The wonderful Amalfi, pearl of the Amalfi Coast and known all around the world for its breathtaking landscapes, hides also numerous architectural beauties of undeniable interest.
Among these, in Amalfi, we cannot forget the Church of Santa Maria a Piazza, the Church of Santa Maria Maggiore (or Chiesa Nuova) and the Shrine of the Madonna del Rosario.
Famous in Amalfi also the fountains, like the Fountain of Sant’Andrea, with the marble sculptures of the patron saint and the sea deities, sculpted in the Eighteenth century, and the Fountain of Cap ‘e Ciuccio, where once the donkeys coming from the Valley of the Mills drank.
Many are the holy monuments of the wonderful town in province of Salerno, but among all, the most famous seems to be the Cathedral of Amalfi with the Cloister of Paradise.
The Cathedral, realized in a wonderful Arabian-Sicilian style, is now dedicated to Saint Andrew, patron of the town.
Actually, the building, more than a single construction, would have to be considered as a monumental complex, as it is made of overlaps and juxtapositions of several churches built in different centuries. The first building dedicated to the Christian worship was for example an Early Christian church dating back to the VI century AD, which substituted a temple dedicated to Roman deities.
Between the VI and the IX century AD, instead, the first Cathedral dedicated to Madonna Assunta, first patron saint of Amalfi, was built. Instead, the current Church, as already said, is dedicated to Saint Andrew and dates back to the IX century AD, built on commission of the Duke Mansone I. Later, some additions were made both in Middle Ages and in Baroque age, such as the Bell Tower, the altar of Saint Andrew with two statues by Bernini and the Cloister of Paradise.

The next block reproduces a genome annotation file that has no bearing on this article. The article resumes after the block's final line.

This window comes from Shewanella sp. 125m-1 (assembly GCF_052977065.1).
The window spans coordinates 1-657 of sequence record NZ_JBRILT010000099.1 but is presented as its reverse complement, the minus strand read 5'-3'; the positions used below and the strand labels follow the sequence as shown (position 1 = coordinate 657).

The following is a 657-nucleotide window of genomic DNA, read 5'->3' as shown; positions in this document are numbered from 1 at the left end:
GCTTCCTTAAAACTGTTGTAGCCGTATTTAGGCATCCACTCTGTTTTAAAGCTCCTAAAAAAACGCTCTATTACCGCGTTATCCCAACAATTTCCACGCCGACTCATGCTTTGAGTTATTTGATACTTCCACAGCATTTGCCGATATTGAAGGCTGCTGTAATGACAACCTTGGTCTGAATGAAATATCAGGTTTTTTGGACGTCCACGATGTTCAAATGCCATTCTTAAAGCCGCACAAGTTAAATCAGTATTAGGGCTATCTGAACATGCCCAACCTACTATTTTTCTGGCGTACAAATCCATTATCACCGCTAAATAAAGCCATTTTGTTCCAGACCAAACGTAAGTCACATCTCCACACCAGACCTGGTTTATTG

The Cloister of Paradise has become during the time another symbol of Amalfi and one of the most known and interesting buildings of the entire Amalfi Coast.
Built between 1266 and 1268, wanted by the archbishop Filippo Augustariccio, the Cloister of Paradise was a cemetery for the illustrious and meritorious citizens. Attached to the Basilica of the Assunta, it was joined to the archbishop’s palace and made of a four-sided portico with cross vaults, pointed arches, twin columns and woven arches of Moorish influence.
Inside the Cloister of Paradise, there were six frescoed chapels realized between the end of the XIII and the beginning of the XIV century. They belonged to noble families of Amalfi and hosted the sarcophaguses with the bodies of their illustrious representatives. Of these sarcophaguses, only five remain, but very important from the historical point of view.
They are: a sarcophagus representing the Rape of Proserpina, famous episode of the Greek mythology. One representing Romulus and Remus suckled by the she-wolf. The sarcophagus representing the Marriage of Peleus and Thetis. The roman one with ‘S’ grooves, with the coat of arms of the Favaro family of Amalfi and with the cross of Amalfi. The sarcophagus of the archbishop Pietro Capuano, died in 1359, with the sculpted images of the Virgin Mary, Christ, the Twelve Apostles and the saints bishops Blaise and Basil. Finally, the roman sarcophagus of the IV century AD that has the name of the Decurion Publio Ottavio Rufo.
At the center of the Cloister of Paradise, there is a wonderful garden with palm trees, probably built only after the restoration in 1908.